Three Considerations Before You Buy A Backpack
Kevin Felts 01.08.18
Even though parts of the nation are still frozen from the Bomb Cyclone, in just a couple of months, plants will start budding out, and hiking season will be upon us. Rather than waiting until the last minute, let’s go ahead and talk about things to think about before buying a backpack.
What will the pack be used for? Day long hiking trips, multi-day backpacking trips, or something else? For day long hiking trips, or even warm weather hammock camping trips, I look for a capacity of around 1,500 cubic inches, plus or minus a little bit.
Take this military surplus patrol pack for example. It has a capacity of around 1,500 cubic, which makes it ideal for day trips.
If you want something a little larger, there is a three day military surplus pack, which has a capacity of around 2,350 cubic inches. This has enough room for:
- One man tent, strapped to the outside.
- Sleeping pad, strapped to the outside.
- Lightweight blanket, or poncho liner.
- Water filter…etc.
Military or Civilian
While military gear is designed for durability, civilian gear is designed for comfort.
As for cost, watch trends on Ebay, and you should be able to pick up a military surplus pack for pretty cheap. I say trends, because prices fluctuate over time. For example, at one time ALICE packs were dirt cheap, but not any more. In contrast to the ALICE packs, large MOLLE packs use to be expensive, and now they border on dirt cheap.
When it comes to weight, civilian packs are decades ahead of military surplus. If you are a lightweight hiker and count every ounce, then civilian is the way to go. However, expect to pay a premium price for packs that use state-of-the art construction materials.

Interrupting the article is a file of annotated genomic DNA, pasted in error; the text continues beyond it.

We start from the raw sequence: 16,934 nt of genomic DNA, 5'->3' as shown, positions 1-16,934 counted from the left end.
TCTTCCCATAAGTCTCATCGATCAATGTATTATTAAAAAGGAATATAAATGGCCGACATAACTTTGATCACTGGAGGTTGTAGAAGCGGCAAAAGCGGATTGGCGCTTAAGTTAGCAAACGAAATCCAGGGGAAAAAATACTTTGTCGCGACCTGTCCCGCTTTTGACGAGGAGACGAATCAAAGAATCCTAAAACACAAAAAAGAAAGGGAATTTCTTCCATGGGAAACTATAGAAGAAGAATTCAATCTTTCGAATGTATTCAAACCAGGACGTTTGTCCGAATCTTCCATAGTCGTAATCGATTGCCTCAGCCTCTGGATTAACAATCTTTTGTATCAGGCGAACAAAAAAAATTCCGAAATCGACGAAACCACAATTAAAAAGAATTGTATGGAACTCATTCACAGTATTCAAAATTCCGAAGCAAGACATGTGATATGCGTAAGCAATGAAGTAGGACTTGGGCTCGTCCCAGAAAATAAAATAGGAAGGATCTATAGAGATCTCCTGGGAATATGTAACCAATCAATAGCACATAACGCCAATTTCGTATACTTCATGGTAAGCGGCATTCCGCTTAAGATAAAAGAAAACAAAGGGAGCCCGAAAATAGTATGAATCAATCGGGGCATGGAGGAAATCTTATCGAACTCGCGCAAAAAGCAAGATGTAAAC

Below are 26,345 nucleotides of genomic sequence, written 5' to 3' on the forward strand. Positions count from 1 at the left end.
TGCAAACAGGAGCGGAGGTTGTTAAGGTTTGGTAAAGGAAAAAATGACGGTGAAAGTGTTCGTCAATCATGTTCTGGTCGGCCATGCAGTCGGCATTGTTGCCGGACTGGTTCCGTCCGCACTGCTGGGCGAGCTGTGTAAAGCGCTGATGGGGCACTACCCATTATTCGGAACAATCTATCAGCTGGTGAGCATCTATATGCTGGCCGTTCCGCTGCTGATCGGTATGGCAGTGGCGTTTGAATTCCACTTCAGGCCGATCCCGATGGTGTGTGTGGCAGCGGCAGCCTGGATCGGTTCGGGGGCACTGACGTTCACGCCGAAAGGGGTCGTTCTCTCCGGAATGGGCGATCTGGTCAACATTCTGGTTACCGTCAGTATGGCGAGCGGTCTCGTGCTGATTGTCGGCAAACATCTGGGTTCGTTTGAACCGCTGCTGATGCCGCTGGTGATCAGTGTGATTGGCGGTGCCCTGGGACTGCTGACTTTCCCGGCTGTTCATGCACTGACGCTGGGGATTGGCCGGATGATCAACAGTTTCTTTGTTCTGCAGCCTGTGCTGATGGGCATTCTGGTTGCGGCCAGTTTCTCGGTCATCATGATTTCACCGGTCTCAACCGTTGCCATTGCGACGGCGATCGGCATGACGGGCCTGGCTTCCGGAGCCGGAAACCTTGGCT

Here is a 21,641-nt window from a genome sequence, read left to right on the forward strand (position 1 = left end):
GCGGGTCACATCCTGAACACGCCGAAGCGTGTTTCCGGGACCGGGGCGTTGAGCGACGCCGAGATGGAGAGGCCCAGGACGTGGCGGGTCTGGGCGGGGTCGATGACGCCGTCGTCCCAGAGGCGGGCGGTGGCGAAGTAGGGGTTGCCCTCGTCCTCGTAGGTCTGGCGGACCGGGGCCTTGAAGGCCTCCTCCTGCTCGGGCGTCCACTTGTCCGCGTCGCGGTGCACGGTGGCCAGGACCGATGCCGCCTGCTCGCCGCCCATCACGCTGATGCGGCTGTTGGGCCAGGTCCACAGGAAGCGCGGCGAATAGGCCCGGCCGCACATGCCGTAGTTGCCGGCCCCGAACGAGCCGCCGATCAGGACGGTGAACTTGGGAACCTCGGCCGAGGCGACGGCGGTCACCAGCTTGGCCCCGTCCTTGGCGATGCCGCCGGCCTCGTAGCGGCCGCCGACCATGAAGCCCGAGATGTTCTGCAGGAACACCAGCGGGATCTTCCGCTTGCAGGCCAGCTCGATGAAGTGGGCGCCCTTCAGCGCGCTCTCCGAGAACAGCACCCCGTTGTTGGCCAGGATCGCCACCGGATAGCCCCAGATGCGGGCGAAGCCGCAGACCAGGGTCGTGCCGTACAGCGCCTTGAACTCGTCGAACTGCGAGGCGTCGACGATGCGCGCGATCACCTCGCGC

One reason why I use military surplus is because of the MOLLE webbing and the number of pouches that can be attached to the pack. Civilian packs usually have water bottle pockets, and that is about it for the outside. With that said, there are some companies, such as Maxpedition, that blur the line between civilian and military. The Maxpedition Pygmy Falcon II is one of my favorite all time backpacks.
Frame of Frame-less
Packing a heavy load? Then framed is the way to go. Putting too much weight in a frame-less pack stresses the shoulder strap stitching where the straps are sewn into the pack.
Day hikes and lightweight backpacking trips, frame-less.
However, in hot weather, framed packs allow air between the pack and the persons back. Without that air gap, sweat slowly saturates the pack. So, people hiking in hot weather may find a lightweight framed pack more comfortable than frame-less.
If someone wanted to look at this from a prepping point of view:
Framed – Bug Out Bag.
Frame-less – Get Home Bag.
Well guys and gals, that is about it for now. Over the next few weeks we will be discussing a range of hiking information. We want to be ready when the weather starts to warm up.